Giving directions to two French tourists as they puzzled over English-only signs to a car rental center. Lifting bags off the luggage carrousel for a young mom, traveling alone with her baby. Giving up a seat on the airport monorail to an exhausted-looking fellow rider. Holding the elevator door open and calling out a jovial “waiting for you” to two elderly travelers struggling with their bags. These are just a few of the simple acts of kindness I saw during my own recent holiday excursions through some of America’s busiest airports. And, because I saw what a difference these simple acts of empathy made for those on the receiving end, these incidents from my 2017 year-end travels have prompted me to a New Year’s resolution for 2018 that (unlike so many of those we take on) I really do think I can keep. I’m going to embrace opportunities to support fellow travelers (whatever type of journey we may be on together.)
Why? Because such affirmations of our shared lived experiences cost so little yet can mean a lot.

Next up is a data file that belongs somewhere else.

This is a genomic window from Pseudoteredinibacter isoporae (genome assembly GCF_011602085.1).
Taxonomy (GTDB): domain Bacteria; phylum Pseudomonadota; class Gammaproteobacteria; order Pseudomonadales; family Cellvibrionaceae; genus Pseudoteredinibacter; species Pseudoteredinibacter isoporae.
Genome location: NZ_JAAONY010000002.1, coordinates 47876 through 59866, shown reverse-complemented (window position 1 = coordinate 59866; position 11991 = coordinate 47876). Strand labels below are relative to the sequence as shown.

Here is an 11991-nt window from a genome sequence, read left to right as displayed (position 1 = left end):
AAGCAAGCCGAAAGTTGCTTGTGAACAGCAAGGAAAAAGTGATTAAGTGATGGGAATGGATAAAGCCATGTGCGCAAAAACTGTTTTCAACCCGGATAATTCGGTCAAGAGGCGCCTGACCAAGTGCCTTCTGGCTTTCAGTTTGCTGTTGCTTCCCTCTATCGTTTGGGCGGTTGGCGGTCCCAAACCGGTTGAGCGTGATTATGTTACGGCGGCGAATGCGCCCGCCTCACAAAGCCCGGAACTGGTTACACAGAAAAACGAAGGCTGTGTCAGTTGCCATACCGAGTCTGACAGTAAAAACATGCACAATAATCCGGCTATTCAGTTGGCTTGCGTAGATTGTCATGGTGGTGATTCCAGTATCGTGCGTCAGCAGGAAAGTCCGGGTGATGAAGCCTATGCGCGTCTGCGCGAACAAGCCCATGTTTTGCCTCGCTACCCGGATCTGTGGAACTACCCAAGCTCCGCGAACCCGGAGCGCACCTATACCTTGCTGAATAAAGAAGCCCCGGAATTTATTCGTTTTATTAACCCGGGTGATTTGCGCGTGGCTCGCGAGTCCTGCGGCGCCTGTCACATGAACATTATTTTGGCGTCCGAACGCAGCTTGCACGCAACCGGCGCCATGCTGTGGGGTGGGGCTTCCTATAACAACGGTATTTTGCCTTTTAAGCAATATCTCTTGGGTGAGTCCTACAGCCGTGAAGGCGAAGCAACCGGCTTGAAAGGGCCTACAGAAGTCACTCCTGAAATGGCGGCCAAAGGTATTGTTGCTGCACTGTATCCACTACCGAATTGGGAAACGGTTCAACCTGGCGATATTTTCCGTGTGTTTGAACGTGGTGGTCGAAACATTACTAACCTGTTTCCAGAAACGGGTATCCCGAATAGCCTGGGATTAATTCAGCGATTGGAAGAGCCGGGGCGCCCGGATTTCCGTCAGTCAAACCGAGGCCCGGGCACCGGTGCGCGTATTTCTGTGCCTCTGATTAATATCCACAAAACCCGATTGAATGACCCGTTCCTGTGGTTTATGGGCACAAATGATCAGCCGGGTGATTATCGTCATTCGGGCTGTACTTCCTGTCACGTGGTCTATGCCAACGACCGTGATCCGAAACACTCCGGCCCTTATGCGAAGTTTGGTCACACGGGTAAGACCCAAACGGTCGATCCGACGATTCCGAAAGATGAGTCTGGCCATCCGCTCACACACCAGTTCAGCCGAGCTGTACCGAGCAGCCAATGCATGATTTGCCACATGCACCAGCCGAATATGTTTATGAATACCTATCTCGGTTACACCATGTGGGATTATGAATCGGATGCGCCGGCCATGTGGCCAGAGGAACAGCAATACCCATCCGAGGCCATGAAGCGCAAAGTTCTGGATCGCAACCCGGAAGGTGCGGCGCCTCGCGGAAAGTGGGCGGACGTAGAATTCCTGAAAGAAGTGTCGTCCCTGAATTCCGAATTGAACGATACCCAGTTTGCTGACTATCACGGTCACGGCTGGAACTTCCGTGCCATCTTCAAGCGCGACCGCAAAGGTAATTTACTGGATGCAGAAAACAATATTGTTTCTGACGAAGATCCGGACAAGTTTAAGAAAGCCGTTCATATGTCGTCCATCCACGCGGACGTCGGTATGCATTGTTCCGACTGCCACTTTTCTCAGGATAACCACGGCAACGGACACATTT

Taking several flights just before Christmas reminded me how tiring December air travel can be—but also how easy acts of kindness can generate counter-narrative responses to the frustrations we often encounter during such journeys these days.
I’m writing about what my longtime academic colleague Beth Daniell has called “little narratives” because the dominant narrative on travel these days can send us into depression ahead of our actual trip. And, on a related note, sometimes the contrast between typical holiday travel reportage and our actual experiences can be better understood as incomplete story-telling rather than maliciously inaccurate representation. So, reminiscent, on an everyday level, of the feminist movement that has worked for decades to bring marginalized stories of daily life into circulation, let me offer up some nuggets from our family’s recent airline trips.